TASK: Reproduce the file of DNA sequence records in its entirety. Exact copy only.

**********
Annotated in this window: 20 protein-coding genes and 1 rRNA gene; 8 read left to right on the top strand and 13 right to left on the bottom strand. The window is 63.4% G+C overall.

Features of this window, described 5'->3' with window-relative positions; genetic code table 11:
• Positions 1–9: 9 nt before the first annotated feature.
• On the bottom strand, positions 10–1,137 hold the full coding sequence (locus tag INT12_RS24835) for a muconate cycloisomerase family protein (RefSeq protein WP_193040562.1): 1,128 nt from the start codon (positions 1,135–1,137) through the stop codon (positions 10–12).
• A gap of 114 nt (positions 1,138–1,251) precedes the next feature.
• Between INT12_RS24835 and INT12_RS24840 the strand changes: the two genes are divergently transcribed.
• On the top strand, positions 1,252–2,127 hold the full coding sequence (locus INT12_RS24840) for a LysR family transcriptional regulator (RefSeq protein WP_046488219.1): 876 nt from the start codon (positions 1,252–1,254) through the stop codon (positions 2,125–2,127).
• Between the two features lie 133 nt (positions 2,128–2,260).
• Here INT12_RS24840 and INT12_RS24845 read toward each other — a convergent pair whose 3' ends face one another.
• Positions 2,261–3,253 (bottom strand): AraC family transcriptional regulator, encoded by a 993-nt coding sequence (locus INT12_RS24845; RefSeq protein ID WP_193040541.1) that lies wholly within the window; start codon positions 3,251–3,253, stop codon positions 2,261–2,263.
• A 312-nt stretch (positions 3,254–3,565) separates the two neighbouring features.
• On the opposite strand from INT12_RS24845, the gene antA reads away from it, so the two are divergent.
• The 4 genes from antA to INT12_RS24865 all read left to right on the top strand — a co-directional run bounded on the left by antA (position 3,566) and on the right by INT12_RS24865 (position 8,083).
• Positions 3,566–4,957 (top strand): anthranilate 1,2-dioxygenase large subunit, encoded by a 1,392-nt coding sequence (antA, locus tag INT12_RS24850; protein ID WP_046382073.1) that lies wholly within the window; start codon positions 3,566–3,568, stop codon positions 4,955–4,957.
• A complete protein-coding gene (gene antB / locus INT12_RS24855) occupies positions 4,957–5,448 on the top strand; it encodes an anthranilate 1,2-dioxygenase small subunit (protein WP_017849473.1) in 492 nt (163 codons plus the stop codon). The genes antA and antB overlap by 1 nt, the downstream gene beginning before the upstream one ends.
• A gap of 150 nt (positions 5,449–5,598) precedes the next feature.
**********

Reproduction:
Annotated in this window: 20 protein-coding genes and 1 rRNA gene; 8 read left to right on the top strand and 13 right to left on the bottom strand. The window is 63.4% G+C overall.

Features of this window, described 5'->3' with window-relative positions; genetic code table 11:
• Positions 1–9: 9 nt before the first annotated feature.
• On the bottom strand, positions 10–1,137 hold the full coding sequence (locus tag INT12_RS24835) for a muconate cycloisomerase family protein (RefSeq protein WP_193040562.1): 1,128 nt from the start codon (positions 1,135–1,137) through the stop codon (positions 10–12).
• A gap of 114 nt (positions 1,138–1,251) precedes the next feature.
• Between INT12_RS24835 and INT12_RS24840 the strand changes: the two genes are divergently transcribed.
• On the top strand, positions 1,252–2,127 hold the full coding sequence (locus INT12_RS24840) for a LysR family transcriptional regulator (RefSeq protein WP_046488219.1): 876 nt from the start codon (positions 1,252–1,254) through the stop codon (positions 2,125–2,127).
• Between the two features lie 133 nt (positions 2,128–2,260).
• Here INT12_RS24840 and INT12_RS24845 read toward each other — a convergent pair whose 3' ends face one another.
• Positions 2,261–3,253 (bottom strand): AraC family transcriptional regulator, encoded by a 993-nt coding sequence (locus INT12_RS24845; RefSeq protein ID WP_193040541.1) that lies wholly within the window; start codon positions 3,251–3,253, stop codon positions 2,261–2,263.
• A 312-nt stretch (positions 3,254–3,565) separates the two neighbouring features.
• On the opposite strand from INT12_RS24845, the gene antA reads away from it, so the two are divergent.
• The 4 genes from antA to INT12_RS24865 all read left to right on the top strand — a co-directional run bounded on the left by antA (position 3,566) and on the right by INT12_RS24865 (position 8,083).
• Positions 3,566–4,957 (top strand): anthranilate 1,2-dioxygenase large subunit, encoded by a 1,392-nt coding sequence (antA, locus tag INT12_RS24850; protein ID WP_046382073.1) that lies wholly within the window; start codon positions 3,566–3,568, stop codon positions 4,955–4,957.
• A complete protein-coding gene (gene antB / locus INT12_RS24855) occupies positions 4,957–5,448 on the top strand; it encodes an anthranilate 1,2-dioxygenase small subunit (protein WP_017849473.1) in 492 nt (163 codons plus the stop codon). The genes antA and antB overlap by 1 nt, the downstream gene beginning before the upstream one ends.
• A gap of 150 nt (positions 5,449–5,598) precedes the next feature.